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Two of Chancellor Angela Merkel’s potential coalition partners after next month’s election have broken ranks with the U.K. government and given their backing to an independent Scotland inside the European Union.
The Free Democratic Party, or FDP, and the Greens cite the U.K.’s decision to pursue Brexit for their positions, which were outlined in their respective party platforms for the federal election on Sept. 24. Both parties could form a government with Merkel’s Christian Democrat-led bloc or with her main challenger, the Social Democratic Party led by Martin Schulz depending on the outcome of the vote and subsequent negotiations.
The FDP, who partnered Merkel in her second term, call for talks between the EU and U.K. under way in Brussels “to consider the interests of Scotland and Northern Ireland fairly” after the two regions voted against Brexit. “Should they decide to leave the U.K., the door to the EU should remain open — as it should to the U.K.”
The Greens, which run the state that’s home to Mercedes and Porsche cars in a coalition with Merkel’s party, also refer to Scotland and Northern Ireland. “We welcome openly and with understanding the wishes of the Scots and Northern Irish, as well as the many people in the U.K. who want to remain in the EU,” the Greens say in their manifesto. “We make clear that our door remains open.”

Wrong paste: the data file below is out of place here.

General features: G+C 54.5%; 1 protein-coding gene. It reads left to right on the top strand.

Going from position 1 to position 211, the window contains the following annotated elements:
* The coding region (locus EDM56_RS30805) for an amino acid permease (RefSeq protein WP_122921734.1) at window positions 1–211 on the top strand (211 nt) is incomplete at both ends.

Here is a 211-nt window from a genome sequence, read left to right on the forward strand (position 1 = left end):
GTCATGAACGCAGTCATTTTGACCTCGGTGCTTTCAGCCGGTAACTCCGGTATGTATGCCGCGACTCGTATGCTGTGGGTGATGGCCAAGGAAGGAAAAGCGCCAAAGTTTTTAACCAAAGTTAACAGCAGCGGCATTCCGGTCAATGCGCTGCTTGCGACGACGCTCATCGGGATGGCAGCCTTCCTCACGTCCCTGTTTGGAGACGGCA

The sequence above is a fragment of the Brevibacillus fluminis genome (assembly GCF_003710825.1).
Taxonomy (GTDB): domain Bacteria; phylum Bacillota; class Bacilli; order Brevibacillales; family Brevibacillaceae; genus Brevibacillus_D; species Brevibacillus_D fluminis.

The German backing for Scotland to remain in the EU is at once a rebuke to Prime Minister Theresa May and a rare sign of international encouragement for Scottish First Minister Nicola Sturgeon’s attempts to avoid Brexit.
While May’s Conservative administration has pledged to consult the semi-autonomous Scottish government in Edinburgh on its Brexit plans, the pro-independence Scottish National Party has repeatedly warned that Britain is headed for economic disaster by leaving the EU at any cost.
The SNP lost support in the U.K. election in June, but Sturgeon is adamant that Scotland shouldn’t be taken out of the European single market against its will and its people should then have a choice whether to stick with the rest of the U.K. or go it alone after a Brexit deal emerges. At the moment, support for Scottish independence stands at 40-45 percent.
Merkel has been relatively quiet on Brexit during the German election campaign, mentioning it only to stress that the U.K. must meet its financial obligations and to say that her party is committed to protecting the German fishing industry once the U.K. leaves. Her party platform makes no mention of Scotland.
Polls suggest Merkel is on course to win a fourth term, but will need a coalition partner to govern. If current polling is replicated on election day, she will have a choice of either repeating her current hookup with the Social Democrats or a three-way coalition with the Free Democrats and the Greens.
— With assistance by Patrick Donahue